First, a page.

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Armstrong v. Ryan

United States District Court, D. Arizona

June 4, 2018

Shad Daniel Armstrong, Petitioner,
v.
Charles L. Ryan, et al., Respondents.

          ORDER DEATH-PENALTY CASE

          Honoraple Rosemary Marquez United States District Juage

         Pending before the Court are two motions filed by Petitioner seeking the Court's permission to exceed page limitations found in the District Court's Local Rules and in an order entered in this case. (Docs. 83, 85). Respondents have filed responses to both motions and Petitioner has filed replies. (Docs. 87-90). For the reasons stated below, the motions are granted.

         Petitioner has lodged a 32-page memorandum in support of Petitioner's motion for order to show cause why the Federal Public Defender should not be allowed to issue a subpoena duces tecum on Virginia Ruth Armstrong and have unimpeded access to Armstrong's relatives. (Doc. 84.) Simultaneously, Petitioner seeks permission to exceed the 17-page limitation found in Local Rule 7.2(e)(1). (Doc. 83.)

         Petitioner has also lodged a 76-page memorandum in support of Petitioner's request for evidentiary development (lodged at Doc. 86) and a motion to exceed the 60-page limitation for evidentiary development motions imposed in the case management order (“Order”) (Doc. 5). (Doc. 85.)

         DISCUSSION

         I. Motion for Leave to File Motion for Order to Show Cause that Exceeds the Page Limitation (Doc. 83)

         Petitioner has alleged that the protections afforded to crime victims under Arizona law prohibited his defense team from directly contacting his mother, adoptive father, and half-sister, resulting in an incomplete mitigation defense. Petitioner further alleges that the State's continued reliance on those laws denies him a vehicle for vindicating his federal constitutional rights. He requests leave to file a motion in excess of the 17-page limitation found in Local Rule 7.2, requesting leave to file an order to show cause why he should not be allowed to issue a subpoena duces tecum on his mother, and have unimpeded access to his relatives. Petitioner asserts good cause for the motion is demonstrated by the necessity to address an issue of first impression in federal court under the First, Sixth, Eighth, and Fourteenth Amendments.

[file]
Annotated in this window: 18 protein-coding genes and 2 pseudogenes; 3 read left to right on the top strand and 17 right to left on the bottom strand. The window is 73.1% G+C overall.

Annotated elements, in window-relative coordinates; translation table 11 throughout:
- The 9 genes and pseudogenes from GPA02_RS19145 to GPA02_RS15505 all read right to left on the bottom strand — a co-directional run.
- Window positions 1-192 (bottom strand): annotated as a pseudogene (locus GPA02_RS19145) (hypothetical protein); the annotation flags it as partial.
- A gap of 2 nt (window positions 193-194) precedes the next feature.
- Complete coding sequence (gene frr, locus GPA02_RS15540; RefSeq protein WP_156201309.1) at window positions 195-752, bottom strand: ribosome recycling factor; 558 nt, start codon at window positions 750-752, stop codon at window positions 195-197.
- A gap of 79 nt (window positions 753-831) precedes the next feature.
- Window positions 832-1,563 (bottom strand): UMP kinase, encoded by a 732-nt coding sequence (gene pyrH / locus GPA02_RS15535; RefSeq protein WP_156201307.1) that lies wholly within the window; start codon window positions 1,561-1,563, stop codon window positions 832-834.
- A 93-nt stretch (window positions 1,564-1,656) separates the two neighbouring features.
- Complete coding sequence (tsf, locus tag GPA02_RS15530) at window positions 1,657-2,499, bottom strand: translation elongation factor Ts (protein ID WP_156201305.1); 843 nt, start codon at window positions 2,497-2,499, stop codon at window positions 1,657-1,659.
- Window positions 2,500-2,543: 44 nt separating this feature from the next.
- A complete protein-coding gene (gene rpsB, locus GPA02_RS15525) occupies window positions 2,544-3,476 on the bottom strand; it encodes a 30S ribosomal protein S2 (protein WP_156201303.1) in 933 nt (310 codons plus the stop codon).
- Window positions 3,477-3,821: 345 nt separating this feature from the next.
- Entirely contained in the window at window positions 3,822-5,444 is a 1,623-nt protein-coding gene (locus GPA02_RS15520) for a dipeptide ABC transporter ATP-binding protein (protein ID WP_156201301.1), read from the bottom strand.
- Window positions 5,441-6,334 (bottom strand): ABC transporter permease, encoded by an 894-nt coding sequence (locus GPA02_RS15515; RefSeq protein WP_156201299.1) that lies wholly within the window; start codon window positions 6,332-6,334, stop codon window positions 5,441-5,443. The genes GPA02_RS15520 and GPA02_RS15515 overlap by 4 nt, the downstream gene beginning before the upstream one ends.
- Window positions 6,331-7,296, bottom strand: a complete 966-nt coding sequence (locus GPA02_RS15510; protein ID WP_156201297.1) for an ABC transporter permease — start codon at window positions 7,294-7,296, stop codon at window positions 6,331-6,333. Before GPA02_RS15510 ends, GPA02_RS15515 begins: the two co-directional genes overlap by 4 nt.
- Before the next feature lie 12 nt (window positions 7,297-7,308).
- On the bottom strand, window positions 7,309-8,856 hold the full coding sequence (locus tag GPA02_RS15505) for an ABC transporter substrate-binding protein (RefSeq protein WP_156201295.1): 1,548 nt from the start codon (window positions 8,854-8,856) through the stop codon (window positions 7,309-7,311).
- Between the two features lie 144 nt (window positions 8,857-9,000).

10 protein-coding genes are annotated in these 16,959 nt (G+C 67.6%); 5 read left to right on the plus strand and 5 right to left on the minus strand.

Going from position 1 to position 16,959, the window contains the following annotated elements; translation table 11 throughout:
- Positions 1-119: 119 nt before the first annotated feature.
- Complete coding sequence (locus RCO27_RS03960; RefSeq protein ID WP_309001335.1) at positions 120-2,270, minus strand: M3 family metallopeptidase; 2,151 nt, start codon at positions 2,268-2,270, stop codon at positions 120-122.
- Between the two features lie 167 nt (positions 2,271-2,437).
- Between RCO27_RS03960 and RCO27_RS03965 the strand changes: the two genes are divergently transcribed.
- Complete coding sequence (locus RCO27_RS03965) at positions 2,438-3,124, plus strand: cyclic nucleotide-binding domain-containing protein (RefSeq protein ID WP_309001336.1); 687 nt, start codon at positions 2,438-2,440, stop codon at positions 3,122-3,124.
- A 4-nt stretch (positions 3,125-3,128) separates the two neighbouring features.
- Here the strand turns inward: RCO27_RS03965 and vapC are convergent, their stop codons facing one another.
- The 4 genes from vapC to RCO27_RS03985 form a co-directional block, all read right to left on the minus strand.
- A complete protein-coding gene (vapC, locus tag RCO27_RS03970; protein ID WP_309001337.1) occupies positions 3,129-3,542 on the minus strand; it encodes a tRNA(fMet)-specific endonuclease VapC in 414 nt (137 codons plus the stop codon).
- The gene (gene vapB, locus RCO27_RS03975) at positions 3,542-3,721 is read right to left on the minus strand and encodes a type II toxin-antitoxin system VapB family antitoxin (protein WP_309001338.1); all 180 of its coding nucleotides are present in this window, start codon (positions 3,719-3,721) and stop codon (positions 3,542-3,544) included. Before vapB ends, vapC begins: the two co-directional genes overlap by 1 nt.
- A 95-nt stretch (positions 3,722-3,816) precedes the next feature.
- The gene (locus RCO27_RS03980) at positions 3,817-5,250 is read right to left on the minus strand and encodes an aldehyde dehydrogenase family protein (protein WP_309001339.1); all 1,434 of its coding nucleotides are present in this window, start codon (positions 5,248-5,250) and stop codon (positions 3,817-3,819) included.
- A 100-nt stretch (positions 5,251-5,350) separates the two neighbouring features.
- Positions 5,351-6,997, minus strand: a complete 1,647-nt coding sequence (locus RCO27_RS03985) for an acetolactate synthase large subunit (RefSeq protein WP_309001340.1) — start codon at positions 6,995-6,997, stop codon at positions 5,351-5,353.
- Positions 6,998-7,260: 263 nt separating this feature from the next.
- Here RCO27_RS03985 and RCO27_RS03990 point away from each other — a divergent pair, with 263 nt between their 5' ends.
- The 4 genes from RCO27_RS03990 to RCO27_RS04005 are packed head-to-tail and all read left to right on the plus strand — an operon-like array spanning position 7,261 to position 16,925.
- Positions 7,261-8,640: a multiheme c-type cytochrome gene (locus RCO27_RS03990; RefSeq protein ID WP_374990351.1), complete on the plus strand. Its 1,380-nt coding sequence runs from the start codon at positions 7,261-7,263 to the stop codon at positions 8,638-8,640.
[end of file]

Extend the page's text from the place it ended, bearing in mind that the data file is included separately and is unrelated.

Respondents urge the Court to deny Petitioner's motion for leave to file an order to show cause and instruct Petitioner to file an amended motion for evidentiary development that includes this request. Because the motion for leave to file a motion for an order to show cause is currently only lodged before the Court, the Court does not consider whether this motion is the proper procedural vehicle to address Petitioner's request; the Court addresses only Petitioner's request to exceed page limitations in the motion at issue.

         Respondents contest Petitioner's assertion that the motion is necessarily lengthier because it involves an issue of first impression in federal court and note that Petitioner has already extensively briefed this issue in his Petition and other filings. The Court disagrees. Although the victim contact issue has been addressed in other cases in this District, the Court finds that none of those cases have required the Court to consider the complex factual issues alleged here: that the victims in the case are also family members who represent a potentially untapped and primary source of mitigation to which Petitioner was denied access by application of state law, and that Petitioner has now been informed that Petitioner's mother refuses to receive correspondence from Petitioner's defense team during federal habeas proceedings.

         Having reviewed the motion to exceed page limitations and the accompanying lodged motion, the response, and the reply, the Court finds Petitioner has demonstrated good cause for filing a motion that exceeds the page limits, and will address Respondents' arguments that the motion for leave to file an order to show cause should be denied when the motion is fully briefed.

         II. Motion for Leave to File Motion for Evidentiary Development that Exceeds the Page Limitation (Doc. 85)

         According to Petitioner, his Motion for Evidentiary Development exceeds the 60-page limitation imposed by this Court notwithstanding his efforts to excise unnecessary legal argument and to make the summary of each exhibit more concise. Petitioner asserts that the length of the petition, response, and reply, as well as the number of exhibits addressed in the Motion for Evidentiary Development, demonstrate good cause to exceed the page limitation. (Doc. 85.)

         Respondents argue that Petitioner has not demonstrated good cause because the length of the Petition and subsequent briefs is irrelevant to the length of his Motion for Evidentiary Development, and further, under Jones v. Barnes, 463 U.S. 745, 754 (1983), and Smith v. Robbins, 528 U.S. 259, 288 (2000), counsel has a duty to winnow the exhibits and argument to those most likely to warrant relief. (Doc. 87.) The Court disagrees.

         Respondents' argument fails to distinguish between the role of appellate counsel and habeas counsel. A habeas petition is the last chance for most capital defendants to present federal challenges to their convictions and sentences. Unlike appellate practice, in which counsel is advised to “winnow” issues and has no constitutional duty to raise every non-frivolous claim, see Jones, 463 U.S. at 754, and Robbins, 528 U.S. at 288, counsel representing a petitioner in a capital habeas case has a professional obligation to raise all colorable claims. See Am. Bar Ass'n Guidelines for the Appointment & Performance of Def. Counsel in Death Penalty Cases (“ABA Guidelines”) 10.15.1(C) (rev. ed. 2003) (directing federal habeas counsel “to litigate all issues, ...


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